U.S. Department of Energy

Pacific Northwest National Laboratory

New Microscope Reveals Xenon in Fuel Cladding

Identification of the chemical element delivers new knowledge and demonstrates benefit from application of an advanced microscopy capability

The revelation, the first observation of its kind, will provide insights into how Xenon got into the cladding and chemically fractionated during nuclear reactor operations. Such information could lead to advances in future fuel designs.

To obtain the result, researchers introduced the radioactive fuel sample into the GrandARM scanning transmission electron microscope, installed at RPL just this year and one of only three such instruments in the U.S. The microscope uses a 300-kiloelectron volt beam, which enables the exploration of thicker regions of a specimen. The instrument's probe aberration correction helps maintain excellent spatial resolution, and the dual energy-dispersive detectors, unique to the GrandARM, allow rapid detection of xenon and other minor species.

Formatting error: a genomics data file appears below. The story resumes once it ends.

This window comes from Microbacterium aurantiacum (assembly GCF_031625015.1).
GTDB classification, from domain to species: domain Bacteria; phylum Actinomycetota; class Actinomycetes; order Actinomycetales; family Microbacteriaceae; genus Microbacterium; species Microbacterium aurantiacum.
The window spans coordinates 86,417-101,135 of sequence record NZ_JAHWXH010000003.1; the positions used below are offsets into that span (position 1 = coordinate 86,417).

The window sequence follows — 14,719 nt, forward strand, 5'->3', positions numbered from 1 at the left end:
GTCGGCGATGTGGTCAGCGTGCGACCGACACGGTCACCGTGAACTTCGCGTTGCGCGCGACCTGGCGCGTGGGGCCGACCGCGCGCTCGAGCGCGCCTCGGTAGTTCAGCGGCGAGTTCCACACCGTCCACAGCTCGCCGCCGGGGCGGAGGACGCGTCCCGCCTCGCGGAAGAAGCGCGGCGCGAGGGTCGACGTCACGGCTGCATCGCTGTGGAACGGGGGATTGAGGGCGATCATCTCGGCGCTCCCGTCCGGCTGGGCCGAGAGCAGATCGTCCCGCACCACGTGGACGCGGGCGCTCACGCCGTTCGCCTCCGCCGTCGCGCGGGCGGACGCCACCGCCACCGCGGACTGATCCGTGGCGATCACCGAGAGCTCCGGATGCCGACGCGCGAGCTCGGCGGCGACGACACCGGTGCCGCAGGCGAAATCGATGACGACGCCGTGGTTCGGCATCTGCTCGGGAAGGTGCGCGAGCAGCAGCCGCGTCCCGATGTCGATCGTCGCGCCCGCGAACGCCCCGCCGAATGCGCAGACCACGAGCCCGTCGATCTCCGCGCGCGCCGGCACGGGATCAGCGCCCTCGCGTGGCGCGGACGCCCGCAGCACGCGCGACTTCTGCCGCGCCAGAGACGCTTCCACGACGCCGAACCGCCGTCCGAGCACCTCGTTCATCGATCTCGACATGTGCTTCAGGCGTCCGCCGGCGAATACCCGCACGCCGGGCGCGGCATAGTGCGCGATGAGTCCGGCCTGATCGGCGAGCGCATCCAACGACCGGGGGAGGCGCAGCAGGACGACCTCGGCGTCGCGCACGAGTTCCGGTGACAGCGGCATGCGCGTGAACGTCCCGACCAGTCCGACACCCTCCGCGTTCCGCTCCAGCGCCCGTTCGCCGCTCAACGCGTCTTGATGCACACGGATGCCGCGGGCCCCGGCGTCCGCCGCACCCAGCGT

Xenon is the most common fission product generated in spent nuclear fuel. The first observations of the element were made in uranium dioxide fuels. Attempts to locate xenon in cladding failed previously because instruments with lower-energy beams could not penetrate the regions of the sample where the gas was intact.

The GrandARM resides in RPL's new Quiet Suite for high-end microscopy, and is one of four microscopes expected to revolutionize PNNL's micro-analytical characterization capabilities for studying radiological materials.

The RPL is a Hazard Category II Non-Reactor Nuclear Facility. Along with other PNNL assets, the laboratory provides key state-of-the-art nuclear research resources of value to the nation.

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